eBay seller pleads guilty to illegally trading endangered animal skulls

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A collector who illegally traded the skulls and skeletons of endangered animals on eBay without the correct documents has today pleaded guilty.

Michael Tang, 49 from Cardiff, became the subject of a police investigation after he listed a monkey skull for sale online under the username ‘Zoskiapare.’

When officers visited his home, he showed off his vast collection of specimens including a taxidermied rhino head, skulls of primates and gorillas, a dolphin skull, rare turtle shells - and a cabinet of human skulls.

skulls

Analysis of his eBay account showed that between August 2014 and August 2018, Tang had sold a large mammoth fossil tooth and an armadillo shell, among other endangered specimens.

Although trading these items is not illegal in itself, an exemption certificate is needed to buy or sell any specimen from an animal that is endangered, or immediately threatened with extinction.

Stephen Head of the CPS said: “Tang filled his home with ageing animal skulls and skeletons. The controls in place for trading endangered animal specimens are vital to safeguard animals that are increasingly at risk of being wiped out completely.”

Tang did not have the required documentation for the specimens in his home and failed to secure the necessary permits for importing or exporting endangered animals. He confirmed selling the specimens without the relevant documentation and today pleaded guilty to 24 offences in relation to the trade of endangered specimens at Cardiff Crown Court.

Today’s plea comes as the CPS has updated its guidance on Wildlife, Rural and Heritage crime. The changes include an update on breaches of conservation of habitat and species law as well as guidance around surveillance when someone is suspected of committing an offence.

Gerallt Evans, Deputy Chief Crown Prosecutor for CPS Wales said: “We take crime against wild animals, especially protected animals, incredibly seriously and take every step we can to secure convictions in these cases. The impact that these crimes have on our environment and our communities cannot be understated, why is why we’re committed to building cases against offenders and ensure they’re held to account for their actions.”

Wildlife, Rural and Heritage Crime at the CPS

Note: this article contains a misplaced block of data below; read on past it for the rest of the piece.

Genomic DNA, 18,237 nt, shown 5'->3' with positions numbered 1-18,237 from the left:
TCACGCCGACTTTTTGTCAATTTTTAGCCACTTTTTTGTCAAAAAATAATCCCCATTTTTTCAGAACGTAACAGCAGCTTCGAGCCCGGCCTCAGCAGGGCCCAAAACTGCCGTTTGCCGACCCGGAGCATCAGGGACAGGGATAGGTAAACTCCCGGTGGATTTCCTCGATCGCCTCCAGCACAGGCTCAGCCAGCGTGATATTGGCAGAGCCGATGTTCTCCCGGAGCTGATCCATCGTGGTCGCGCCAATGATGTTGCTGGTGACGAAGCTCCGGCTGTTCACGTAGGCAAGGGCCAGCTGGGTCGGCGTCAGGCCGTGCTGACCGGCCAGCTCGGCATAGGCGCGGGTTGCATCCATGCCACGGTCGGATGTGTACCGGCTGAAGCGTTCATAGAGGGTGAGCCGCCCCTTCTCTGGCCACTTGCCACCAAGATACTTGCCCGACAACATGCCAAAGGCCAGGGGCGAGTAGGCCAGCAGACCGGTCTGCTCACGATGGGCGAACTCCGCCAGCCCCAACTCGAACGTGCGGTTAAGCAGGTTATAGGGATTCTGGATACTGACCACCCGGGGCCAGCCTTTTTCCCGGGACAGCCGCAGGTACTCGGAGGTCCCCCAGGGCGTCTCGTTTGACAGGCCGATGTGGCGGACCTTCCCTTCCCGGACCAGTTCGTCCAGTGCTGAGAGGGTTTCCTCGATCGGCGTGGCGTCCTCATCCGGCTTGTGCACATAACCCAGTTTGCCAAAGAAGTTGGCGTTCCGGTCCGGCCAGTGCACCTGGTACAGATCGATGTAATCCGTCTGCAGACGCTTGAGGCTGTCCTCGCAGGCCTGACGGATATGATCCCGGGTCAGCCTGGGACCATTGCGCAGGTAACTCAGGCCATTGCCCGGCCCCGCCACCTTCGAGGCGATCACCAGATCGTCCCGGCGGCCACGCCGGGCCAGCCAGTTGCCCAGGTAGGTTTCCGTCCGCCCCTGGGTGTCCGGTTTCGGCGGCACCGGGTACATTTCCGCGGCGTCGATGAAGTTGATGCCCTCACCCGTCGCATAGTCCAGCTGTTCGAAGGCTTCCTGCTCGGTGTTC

The CPS Prosecutors and Coordinators are working hard across the country to prosecute wildlife, rural and heritage crimes. In September, Tom Fielding pleaded guilty to failing to report treasure contrary to section 8(1) and (3) of the Treasure Act 1996 - the first ever conviction under this legislation. Fielding ran a metal detecting club and three people found gold coins in close proximity. Two of the detectorists notified the relevant authorities, but Fielding failed to do so, and was sentenced to 100 unpaid community service and ordered to pay compensation to the victim and costs to the CPS.

In January this year, the CPS prosecuted Jeffrey Lendrum, 56, for smuggling protected bird eggs into the UK and he is still serving a three year sentence for this. In the same month, five men were imprisoned for badger baiting offences and banned from owning any animals for the next 10 years. Meanwhile in April, Landrose Developments were issued with a £18,000 fine for destroying a breeding site of the Soprano Pipistrelle bats, after demolishing a building where they knew the bats were roosting.

Read more about how we prosecute wildlife, rural and heritage crime

Notes to editors

  • Stephen Head is a Senior Crown Prosecutor in CPS Cymru-Wales
  • Michael Tang (DOB: 23/11/69) pleaded guilty to 17 counts of ‘purchasing a specimen of a species listed in annex b which had been imported or acquired unlawfully, 'contrary to articles 8(2) and 16(1)(j) of council regulation (ec) no 338/97 and paragraph 1 of schedule 1 to the control of trade in endangered species regulations 2018’
  • Tang has also pleaded guilty to 7 counts of ‘fraudulent evasion of a prohibition/restriction, contrary to section 170(2) of the customs and excise management act 1979.’
  • He was given a 12-week custodial sentence suspended for 12 months and is required to do 120 hours of unpaid work and pay £1200 court costs
  • The updated CPS guidance can be found here: Wildlife crime, hunting crime, heritage crime

Further reading